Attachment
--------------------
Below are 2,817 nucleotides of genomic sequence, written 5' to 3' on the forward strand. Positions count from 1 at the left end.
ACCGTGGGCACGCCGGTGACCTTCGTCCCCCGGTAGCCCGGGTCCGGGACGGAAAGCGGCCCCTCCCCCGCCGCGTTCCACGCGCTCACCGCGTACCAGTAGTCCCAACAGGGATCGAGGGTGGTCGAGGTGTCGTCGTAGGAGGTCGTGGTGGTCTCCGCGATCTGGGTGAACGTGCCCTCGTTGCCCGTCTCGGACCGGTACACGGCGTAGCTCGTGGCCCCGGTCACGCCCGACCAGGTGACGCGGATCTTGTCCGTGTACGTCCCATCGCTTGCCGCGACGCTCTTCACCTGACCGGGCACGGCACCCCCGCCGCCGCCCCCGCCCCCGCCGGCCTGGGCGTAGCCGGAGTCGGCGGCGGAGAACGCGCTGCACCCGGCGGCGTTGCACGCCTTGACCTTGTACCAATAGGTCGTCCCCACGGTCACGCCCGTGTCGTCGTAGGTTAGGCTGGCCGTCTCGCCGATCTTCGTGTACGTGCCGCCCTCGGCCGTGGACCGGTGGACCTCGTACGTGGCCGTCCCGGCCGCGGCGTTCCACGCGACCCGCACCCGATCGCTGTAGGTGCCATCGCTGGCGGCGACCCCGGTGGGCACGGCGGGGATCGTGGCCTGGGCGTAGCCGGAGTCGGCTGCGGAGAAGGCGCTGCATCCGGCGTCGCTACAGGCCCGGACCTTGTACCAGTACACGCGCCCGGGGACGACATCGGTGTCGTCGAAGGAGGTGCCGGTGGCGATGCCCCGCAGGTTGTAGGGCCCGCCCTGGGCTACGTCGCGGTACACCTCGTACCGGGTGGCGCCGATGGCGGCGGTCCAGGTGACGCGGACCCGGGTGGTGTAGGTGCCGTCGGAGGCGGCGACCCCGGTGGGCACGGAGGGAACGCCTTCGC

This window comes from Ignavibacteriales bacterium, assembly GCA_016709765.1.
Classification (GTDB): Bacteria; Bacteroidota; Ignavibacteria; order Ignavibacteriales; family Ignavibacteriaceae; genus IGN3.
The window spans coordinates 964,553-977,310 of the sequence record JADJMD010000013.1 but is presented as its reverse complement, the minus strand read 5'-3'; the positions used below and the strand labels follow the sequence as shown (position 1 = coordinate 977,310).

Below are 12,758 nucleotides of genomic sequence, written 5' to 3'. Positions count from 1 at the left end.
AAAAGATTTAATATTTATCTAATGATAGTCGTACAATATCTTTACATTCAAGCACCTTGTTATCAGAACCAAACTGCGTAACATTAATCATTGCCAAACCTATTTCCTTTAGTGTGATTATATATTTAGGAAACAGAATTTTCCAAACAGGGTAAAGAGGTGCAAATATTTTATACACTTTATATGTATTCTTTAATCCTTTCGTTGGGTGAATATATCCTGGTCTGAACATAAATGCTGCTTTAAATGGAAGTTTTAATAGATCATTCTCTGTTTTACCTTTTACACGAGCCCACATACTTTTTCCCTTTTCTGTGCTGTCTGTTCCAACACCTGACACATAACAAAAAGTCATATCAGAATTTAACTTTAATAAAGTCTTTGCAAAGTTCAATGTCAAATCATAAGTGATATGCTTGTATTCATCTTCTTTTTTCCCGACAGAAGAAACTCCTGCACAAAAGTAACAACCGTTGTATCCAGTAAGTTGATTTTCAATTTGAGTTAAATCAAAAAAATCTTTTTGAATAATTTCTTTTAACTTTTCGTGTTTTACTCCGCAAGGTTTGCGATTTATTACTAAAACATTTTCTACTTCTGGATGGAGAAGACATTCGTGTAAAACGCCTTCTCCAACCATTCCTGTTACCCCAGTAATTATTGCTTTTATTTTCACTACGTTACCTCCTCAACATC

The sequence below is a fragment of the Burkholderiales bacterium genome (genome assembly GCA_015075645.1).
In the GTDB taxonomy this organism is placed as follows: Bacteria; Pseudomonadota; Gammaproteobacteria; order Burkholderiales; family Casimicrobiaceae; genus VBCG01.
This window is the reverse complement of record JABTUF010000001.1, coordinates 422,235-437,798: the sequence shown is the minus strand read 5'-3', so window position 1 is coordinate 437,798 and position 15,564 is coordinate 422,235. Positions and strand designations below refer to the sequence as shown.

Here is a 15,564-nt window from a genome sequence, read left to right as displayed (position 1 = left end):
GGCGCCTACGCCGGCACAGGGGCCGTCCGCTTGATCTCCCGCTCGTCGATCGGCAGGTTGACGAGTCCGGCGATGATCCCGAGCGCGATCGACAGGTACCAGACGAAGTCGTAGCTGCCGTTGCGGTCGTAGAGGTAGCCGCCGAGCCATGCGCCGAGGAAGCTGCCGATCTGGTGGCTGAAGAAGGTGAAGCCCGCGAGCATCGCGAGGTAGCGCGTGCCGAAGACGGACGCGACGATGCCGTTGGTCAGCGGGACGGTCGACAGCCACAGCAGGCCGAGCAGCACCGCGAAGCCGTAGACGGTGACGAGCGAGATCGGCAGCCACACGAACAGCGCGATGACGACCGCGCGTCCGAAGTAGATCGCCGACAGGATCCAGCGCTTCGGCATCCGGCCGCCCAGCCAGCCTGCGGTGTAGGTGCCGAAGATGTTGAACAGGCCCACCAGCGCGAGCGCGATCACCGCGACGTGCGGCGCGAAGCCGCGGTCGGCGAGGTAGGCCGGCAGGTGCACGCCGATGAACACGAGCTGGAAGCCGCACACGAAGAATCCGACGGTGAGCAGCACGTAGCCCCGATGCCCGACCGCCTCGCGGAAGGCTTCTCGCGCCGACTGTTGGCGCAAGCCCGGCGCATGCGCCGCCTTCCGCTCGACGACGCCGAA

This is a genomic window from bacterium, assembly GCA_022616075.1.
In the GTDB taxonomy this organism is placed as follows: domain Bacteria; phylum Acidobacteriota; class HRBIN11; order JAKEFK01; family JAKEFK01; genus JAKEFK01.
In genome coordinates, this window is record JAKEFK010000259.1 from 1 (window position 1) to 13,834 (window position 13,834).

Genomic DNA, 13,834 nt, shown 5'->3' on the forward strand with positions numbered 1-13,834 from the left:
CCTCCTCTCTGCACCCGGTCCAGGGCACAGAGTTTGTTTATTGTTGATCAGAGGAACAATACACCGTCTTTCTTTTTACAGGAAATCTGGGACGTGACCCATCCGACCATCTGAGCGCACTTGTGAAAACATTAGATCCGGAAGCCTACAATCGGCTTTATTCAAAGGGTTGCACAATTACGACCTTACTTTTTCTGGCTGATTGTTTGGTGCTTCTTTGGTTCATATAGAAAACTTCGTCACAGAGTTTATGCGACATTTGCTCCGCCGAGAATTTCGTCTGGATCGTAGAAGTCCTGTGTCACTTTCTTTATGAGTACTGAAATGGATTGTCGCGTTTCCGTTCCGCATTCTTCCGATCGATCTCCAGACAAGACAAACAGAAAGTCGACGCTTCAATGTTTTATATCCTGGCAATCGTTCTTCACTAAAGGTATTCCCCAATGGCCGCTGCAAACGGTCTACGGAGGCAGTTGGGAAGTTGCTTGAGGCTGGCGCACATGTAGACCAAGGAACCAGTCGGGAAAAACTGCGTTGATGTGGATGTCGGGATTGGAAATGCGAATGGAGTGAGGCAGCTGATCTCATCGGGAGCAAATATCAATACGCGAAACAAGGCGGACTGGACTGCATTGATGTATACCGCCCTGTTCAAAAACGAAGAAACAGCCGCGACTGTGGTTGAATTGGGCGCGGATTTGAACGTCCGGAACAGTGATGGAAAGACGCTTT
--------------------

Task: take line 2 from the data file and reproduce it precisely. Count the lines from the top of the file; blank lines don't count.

ACCGTGGGCACGCCGGTGACCTTCGTCCCCCGGTAGCCCGGGTCCGGGACGGAAAGCGGCCCCTCCCCCGCCGCGTTCCACGCGCTCACCGCGTACCAGTAGTCCCAACAGGGATCGAGGGTGGTCGAGGTGTCGTCGTAGGAGGTCGTGGTGGTCTCCGCGATCTGGGTGAACGTGCCCTCGTTGCCCGTCTCGGACCGGTACACGGCGTAGCTCGTGGCCCCGGTCACGCCCGACCAGGTGACGCGGATCTTGTCCGTGTACGTCCCATCGCTTGCCGCGACGCTCTTCACCTGACCGGGCACGGCACCCCCGCCGCCGCCCCCGCCCCCGCCGGCCTGGGCGTAGCCGGAGTCGGCGGCGGAGAACGCGCTGCACCCGGCGGCGTTGCACGCCTTGACCTTGTACCAATAGGTCGTCCCCACGGTCACGCCCGTGTCGTCGTAGGTTAGGCTGGCCGTCTCGCCGATCTTCGTGTACGTGCCGCCCTCGGCCGTGGACCGGTGGACCTCGTACGTGGCCGTCCCGGCCGCGGCGTTCCACGCGACCCGCACCCGATCGCTGTAGGTGCCATCGCTGGCGGCGACCCCGGTGGGCACGGCGGGGATCGTGGCCTGGGCGTAGCCGGAGTCGGCTGCGGAGAAGGCGCTGCATCCGGCGTCGCTACAGGCCCGGACCTTGTACCAGTACACGCGCCCGGGGACGACATCGGTGTCGTCGAAGGAGGTGCCGGTGGCGATGCCCCGCAGGTTGTAGGGCCCGCCCTGGGCTACGTCGCGGTACACCTCGTACCGGGTGGCGCCGATGGCGGCGGTCCAGGTGACGCGGACCCGGGTGGTGTAGGTGCCGTCGGAGGCGGCGACCCCGGTGGGCACGGAGGGAACGCCTTCGC